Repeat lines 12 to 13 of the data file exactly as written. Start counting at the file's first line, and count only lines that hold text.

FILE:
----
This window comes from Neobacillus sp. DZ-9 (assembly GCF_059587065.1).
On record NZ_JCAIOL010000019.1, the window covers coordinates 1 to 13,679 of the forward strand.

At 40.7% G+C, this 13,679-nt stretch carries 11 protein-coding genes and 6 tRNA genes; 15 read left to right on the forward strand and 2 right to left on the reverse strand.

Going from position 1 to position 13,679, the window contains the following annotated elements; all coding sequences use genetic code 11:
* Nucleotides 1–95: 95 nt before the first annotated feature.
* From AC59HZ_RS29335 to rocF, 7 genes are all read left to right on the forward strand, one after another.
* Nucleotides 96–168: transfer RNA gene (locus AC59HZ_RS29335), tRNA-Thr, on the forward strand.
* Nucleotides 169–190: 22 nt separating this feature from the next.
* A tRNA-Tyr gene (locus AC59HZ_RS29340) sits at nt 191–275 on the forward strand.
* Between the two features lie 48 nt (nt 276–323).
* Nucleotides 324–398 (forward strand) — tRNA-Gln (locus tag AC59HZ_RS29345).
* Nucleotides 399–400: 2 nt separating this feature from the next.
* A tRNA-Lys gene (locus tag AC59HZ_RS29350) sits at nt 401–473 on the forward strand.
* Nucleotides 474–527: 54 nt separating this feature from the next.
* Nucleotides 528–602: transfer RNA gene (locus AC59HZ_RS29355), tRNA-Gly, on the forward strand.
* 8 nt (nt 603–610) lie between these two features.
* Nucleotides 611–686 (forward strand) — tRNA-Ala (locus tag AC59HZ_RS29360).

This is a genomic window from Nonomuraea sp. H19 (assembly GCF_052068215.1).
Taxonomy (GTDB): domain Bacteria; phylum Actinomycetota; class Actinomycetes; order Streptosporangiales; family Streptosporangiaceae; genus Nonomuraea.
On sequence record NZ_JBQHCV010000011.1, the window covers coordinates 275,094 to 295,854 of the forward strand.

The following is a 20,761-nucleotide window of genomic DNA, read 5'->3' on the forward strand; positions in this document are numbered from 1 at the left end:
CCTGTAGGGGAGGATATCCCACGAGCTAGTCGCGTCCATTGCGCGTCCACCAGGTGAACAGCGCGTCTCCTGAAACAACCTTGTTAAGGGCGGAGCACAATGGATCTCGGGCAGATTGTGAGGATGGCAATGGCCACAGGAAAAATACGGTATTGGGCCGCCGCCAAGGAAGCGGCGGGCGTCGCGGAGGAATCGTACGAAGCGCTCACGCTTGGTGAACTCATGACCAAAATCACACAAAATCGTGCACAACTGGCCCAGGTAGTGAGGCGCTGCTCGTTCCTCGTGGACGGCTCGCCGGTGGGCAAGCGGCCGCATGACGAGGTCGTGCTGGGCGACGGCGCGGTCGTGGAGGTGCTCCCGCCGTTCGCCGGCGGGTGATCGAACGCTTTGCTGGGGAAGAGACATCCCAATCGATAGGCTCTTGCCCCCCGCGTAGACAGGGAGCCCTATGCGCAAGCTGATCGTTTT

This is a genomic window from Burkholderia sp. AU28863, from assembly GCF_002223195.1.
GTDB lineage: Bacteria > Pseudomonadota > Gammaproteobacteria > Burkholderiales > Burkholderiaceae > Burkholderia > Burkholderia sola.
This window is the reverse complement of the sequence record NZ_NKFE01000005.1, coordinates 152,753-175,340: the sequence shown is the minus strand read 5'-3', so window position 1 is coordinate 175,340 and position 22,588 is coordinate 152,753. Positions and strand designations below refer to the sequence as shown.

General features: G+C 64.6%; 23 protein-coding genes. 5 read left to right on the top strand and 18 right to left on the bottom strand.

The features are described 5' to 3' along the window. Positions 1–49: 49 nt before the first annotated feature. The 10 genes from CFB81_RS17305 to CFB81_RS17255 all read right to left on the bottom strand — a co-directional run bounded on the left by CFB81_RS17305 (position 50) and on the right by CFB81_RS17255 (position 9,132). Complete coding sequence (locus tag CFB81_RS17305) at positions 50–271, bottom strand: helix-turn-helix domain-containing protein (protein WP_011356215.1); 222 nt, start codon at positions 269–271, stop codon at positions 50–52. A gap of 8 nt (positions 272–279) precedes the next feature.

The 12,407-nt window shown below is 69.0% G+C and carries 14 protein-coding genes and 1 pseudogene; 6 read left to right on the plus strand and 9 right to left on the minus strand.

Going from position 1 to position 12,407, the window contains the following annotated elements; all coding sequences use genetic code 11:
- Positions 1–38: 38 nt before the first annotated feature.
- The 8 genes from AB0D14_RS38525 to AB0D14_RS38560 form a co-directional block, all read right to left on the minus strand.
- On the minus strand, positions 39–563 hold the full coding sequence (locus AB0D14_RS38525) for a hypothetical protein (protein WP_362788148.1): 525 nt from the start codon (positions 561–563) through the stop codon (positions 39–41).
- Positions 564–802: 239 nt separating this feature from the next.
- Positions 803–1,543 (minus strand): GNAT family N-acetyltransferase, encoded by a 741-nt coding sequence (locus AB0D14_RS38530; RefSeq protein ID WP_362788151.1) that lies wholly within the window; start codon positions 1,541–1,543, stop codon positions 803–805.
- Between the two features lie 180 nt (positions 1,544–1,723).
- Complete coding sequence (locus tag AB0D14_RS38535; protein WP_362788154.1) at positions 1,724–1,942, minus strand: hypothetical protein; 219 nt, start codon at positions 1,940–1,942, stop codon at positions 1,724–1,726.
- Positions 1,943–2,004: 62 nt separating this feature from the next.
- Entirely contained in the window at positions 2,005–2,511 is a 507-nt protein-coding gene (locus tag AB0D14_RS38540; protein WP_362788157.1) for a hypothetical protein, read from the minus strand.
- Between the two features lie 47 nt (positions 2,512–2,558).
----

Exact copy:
* Nucleotides 399–400: 2 nt separating this feature from the next.
* A tRNA-Lys gene (locus tag AC59HZ_RS29350) sits at nt 401–473 on the forward strand.